Understanding the needs and perspectives of organisations and their staff in emergency and BC planning, considering an omnidirectional approach to risk communication
“Risk communication and risk management efforts are destined to fail unless they are structured as a two-way process. Each side…has something valid to contribute. Each side must respect the insights and intelligence of the other.” – Paul Slovic, 1987
Developing security and resilience capabilities in today’s world can be difficult – they must be tailored to an organisation’s industry, strategy, needs and demands, built in anticipation of a multitude of complex risks and threats, compliant to one or more industry standards…and all within a set budget.
To be relevant, and successful, a collaborative approach is required, balancing the expertise of risk management practitioners, emergency planners and business continuity specialists, and the inherent knowledge, understanding and needs of those belonging to an organisation. This method of planning takes existing knowledge and capability, and guided by subject matter expertise, provides a holistic security and resilience solution.
At Agilent, we have provided three useful suggestions for an omnidirectional, or ‘two-way’ approach to the communication of risk:
- Ownership and empowerment – an organisation’s approach to security and resilience should be directly aligned to its strategies and priorities; it is thus key that such functions are owned, understood and communicated by organisational management, even if managed by a specialist consultant or risk team. This creates a ‘top down’ approach that supports the development of a robust risk culture and aids effective risk communication.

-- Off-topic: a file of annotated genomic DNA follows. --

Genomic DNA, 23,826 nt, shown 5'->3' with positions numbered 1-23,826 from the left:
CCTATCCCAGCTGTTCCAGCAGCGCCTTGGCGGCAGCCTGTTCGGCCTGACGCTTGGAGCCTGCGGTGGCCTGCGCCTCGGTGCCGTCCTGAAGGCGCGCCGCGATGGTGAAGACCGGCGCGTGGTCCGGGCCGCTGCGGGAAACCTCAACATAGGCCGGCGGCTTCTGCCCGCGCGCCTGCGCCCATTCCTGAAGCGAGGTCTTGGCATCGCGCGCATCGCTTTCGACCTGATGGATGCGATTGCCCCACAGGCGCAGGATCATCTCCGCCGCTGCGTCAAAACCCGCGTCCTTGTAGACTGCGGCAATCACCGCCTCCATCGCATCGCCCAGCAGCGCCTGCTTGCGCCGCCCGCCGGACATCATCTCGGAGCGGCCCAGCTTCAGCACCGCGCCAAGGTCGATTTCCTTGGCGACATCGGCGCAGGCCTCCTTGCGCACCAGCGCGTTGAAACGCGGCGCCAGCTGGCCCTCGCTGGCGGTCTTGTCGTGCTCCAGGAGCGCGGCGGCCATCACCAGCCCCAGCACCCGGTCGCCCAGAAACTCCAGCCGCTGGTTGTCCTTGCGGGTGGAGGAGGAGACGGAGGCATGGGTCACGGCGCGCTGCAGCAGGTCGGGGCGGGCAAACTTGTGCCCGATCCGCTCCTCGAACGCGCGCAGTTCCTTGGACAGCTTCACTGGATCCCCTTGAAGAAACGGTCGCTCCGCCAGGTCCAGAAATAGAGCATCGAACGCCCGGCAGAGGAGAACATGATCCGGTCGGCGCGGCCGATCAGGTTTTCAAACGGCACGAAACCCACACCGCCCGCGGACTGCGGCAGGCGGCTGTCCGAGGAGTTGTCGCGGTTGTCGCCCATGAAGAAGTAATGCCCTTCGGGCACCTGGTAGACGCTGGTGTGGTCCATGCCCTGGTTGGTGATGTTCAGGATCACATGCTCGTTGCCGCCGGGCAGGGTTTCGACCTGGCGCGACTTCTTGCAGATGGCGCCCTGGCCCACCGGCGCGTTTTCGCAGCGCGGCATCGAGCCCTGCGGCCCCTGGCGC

- People from all levels – when conducting risk or business impact assessment workshops, attendees shouldn’t just be from management; such workshops should include technical specialists that are able to identify a bespoke system or business process managed by a small team, that is a dependency to an organisation’s most critical business function. This technical information is crucial in developing accurate continuity and security strategies but also fosters ownership and understanding throughout the organisation.
- Feedback information – participants in risk planning processes want to know that their input and involvement is valued, that their insights have been listened to and incorporated into security and resilience practices. Clear explanations should be given of how their information will be used, and the next steps for their involvement.
Agilient can assist your organisation in creating a collaborative approach for the design and implementation of its security, resilience, and emergency frameworks. Contact us today.
Slovic, P. (1987) ‘Perception of Risk’. Science. 236 (4799), 280-285; available online at: http://socsci2.ucsd.edu/~aronatas/project/academic/risk%20slovic.pdf;